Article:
The possibilities of the future are not much more wonderful than those of the present. The orator in Boston speaks, the indented strip of paper is the tangible result; but this travels under a second machine which they may connect with the telephone. Not only is the speaker heard now in San Francisco, for example, but by passing the strip again under the reproducer he may be heard tomorrow, or next year, or next century. His speech in the first instance is recorded and transmitted simultaneously, and indefinite repetition is possible.
The new invention is purely mechanical—no electricity is involved. It is a simple affair of vibrating plates thrown into vibration by the human voice. It is crude yet, but the principle has been found, and modifications and improvements are only a matter of time. So also are its possibilities other than those already noted. Will letter writing be a proceeding of the past? Why not, if by simply talking into a mouthpiece our speech is recorded on paper and our correspondent can by the same paper hear us speak? Are we to have a new kind of books? There is no reason why the orations of our modern Ciceros should not be recorded and detachably bound, so that we can run the indented slips through the machine and in the quiet of our own apartments listen again and as often as we will to the eloquent words. Nor are we restricted to spoken words. Music may be crystallized as well. Imagine an opera or an oratorio sung by the greatest living vocalists thus recorded and capable of being repeated as we desire.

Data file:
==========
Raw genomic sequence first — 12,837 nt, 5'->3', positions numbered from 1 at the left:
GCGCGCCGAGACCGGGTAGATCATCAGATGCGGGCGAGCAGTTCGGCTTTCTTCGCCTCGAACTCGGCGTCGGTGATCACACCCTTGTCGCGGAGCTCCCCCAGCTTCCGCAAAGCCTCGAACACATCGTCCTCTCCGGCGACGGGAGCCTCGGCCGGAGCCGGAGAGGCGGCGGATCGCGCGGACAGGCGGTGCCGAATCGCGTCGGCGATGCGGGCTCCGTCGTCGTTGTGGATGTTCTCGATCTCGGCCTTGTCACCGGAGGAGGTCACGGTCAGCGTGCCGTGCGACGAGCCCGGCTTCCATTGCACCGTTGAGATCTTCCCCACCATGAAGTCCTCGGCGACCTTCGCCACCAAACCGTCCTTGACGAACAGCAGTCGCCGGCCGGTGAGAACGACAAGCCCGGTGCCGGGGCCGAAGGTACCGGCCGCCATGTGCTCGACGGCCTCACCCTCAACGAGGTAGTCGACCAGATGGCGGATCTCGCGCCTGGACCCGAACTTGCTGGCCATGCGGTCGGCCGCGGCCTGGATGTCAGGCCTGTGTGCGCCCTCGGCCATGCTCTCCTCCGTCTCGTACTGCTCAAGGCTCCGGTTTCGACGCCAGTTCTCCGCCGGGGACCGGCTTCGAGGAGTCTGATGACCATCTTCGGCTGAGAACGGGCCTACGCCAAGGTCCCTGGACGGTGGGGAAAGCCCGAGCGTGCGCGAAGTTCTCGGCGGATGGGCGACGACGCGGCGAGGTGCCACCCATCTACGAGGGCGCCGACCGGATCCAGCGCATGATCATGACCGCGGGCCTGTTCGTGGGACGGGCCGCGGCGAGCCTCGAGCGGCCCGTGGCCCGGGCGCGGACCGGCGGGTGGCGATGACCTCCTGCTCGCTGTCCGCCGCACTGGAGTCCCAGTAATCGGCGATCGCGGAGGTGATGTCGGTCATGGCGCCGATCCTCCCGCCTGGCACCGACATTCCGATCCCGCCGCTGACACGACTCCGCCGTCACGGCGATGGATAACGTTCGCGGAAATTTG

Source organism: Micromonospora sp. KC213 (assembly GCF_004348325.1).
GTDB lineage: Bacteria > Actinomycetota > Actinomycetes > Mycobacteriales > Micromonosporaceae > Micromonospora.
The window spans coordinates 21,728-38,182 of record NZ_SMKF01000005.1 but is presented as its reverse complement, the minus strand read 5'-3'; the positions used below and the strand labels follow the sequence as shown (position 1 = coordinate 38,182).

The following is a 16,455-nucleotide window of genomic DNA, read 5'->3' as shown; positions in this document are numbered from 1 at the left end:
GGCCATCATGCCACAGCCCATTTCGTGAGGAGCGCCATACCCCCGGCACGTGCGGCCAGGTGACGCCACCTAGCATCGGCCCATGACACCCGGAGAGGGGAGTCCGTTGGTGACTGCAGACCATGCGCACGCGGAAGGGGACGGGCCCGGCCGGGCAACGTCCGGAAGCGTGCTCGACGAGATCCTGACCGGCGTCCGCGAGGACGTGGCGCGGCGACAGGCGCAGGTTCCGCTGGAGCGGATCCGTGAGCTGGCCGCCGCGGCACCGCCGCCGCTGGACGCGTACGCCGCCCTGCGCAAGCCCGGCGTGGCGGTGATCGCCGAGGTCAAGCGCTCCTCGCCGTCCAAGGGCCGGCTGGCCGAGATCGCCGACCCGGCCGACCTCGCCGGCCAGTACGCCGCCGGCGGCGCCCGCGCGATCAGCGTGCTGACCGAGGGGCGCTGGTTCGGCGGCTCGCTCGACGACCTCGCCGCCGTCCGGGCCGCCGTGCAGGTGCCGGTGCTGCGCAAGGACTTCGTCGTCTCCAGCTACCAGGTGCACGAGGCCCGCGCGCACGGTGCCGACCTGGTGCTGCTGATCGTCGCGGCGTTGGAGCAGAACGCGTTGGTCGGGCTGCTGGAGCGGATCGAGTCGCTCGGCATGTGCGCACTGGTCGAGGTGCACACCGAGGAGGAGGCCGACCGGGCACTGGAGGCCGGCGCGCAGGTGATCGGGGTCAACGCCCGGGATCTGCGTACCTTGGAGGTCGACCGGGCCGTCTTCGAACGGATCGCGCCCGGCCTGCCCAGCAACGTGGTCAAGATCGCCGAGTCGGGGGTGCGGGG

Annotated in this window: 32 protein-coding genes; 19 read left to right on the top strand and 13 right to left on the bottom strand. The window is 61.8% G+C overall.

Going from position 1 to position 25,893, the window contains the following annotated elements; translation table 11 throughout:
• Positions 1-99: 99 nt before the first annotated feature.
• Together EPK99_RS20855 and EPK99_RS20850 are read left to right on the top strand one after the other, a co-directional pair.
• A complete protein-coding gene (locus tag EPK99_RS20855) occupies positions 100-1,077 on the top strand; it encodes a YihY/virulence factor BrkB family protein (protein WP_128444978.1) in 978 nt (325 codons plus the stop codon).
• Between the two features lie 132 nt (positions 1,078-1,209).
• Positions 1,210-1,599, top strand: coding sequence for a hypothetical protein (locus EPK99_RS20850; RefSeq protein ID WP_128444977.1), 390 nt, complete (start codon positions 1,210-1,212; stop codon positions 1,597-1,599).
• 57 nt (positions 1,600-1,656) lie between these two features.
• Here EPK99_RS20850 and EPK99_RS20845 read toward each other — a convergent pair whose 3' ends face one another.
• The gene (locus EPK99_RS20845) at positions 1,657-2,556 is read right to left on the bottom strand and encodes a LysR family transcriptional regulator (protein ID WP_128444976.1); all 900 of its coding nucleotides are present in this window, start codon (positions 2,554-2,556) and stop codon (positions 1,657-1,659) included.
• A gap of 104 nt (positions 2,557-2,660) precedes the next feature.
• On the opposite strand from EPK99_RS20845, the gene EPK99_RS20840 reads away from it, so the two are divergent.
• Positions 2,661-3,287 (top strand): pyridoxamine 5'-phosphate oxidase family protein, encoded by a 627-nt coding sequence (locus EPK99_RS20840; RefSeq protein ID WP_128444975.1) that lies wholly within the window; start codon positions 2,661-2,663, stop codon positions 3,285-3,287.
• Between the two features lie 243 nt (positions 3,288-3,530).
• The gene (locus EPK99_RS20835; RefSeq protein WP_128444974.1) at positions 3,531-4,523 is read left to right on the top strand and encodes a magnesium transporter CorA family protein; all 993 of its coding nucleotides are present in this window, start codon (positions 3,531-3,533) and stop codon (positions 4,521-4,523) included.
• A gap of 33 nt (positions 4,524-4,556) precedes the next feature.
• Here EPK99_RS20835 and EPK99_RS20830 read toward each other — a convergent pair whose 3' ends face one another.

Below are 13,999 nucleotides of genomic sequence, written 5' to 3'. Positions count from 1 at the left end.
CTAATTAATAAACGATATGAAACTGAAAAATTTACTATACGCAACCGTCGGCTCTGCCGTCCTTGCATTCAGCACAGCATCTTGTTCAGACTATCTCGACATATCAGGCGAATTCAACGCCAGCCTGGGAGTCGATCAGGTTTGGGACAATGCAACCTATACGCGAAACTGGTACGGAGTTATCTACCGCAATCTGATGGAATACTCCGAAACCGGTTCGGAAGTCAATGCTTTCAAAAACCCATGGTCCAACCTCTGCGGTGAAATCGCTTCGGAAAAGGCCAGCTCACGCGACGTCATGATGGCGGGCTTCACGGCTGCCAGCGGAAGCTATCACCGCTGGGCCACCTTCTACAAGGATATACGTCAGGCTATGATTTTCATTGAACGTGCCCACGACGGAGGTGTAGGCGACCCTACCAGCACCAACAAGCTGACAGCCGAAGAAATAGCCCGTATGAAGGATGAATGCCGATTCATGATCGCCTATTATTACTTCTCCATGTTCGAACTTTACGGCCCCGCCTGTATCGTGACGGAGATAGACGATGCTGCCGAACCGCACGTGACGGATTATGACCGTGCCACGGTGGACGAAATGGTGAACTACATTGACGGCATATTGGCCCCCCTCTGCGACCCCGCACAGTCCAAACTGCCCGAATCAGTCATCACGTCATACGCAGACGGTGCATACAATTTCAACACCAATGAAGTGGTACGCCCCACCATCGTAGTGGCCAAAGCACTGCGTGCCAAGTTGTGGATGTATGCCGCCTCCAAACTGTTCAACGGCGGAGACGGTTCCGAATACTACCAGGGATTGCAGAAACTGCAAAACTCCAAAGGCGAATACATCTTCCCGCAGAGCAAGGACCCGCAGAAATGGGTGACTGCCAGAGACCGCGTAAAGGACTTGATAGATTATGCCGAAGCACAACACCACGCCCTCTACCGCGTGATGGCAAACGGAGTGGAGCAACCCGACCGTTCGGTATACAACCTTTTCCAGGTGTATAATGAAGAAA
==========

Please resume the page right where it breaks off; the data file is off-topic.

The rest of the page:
A description of the phonograph is contained in the following letter:
To the Editor of the Scientific American:
In your journal of November 3, page 278, you made the announcement that Dr. Rosapedy and Prof. Marey have succeeded in graphically recording the movements of the lips, of the veil of the palate, and the larynx, and you prophecy that this, among other important results, may add possibly to the application of electricity for the purpose of transferring these records to distant points by wire.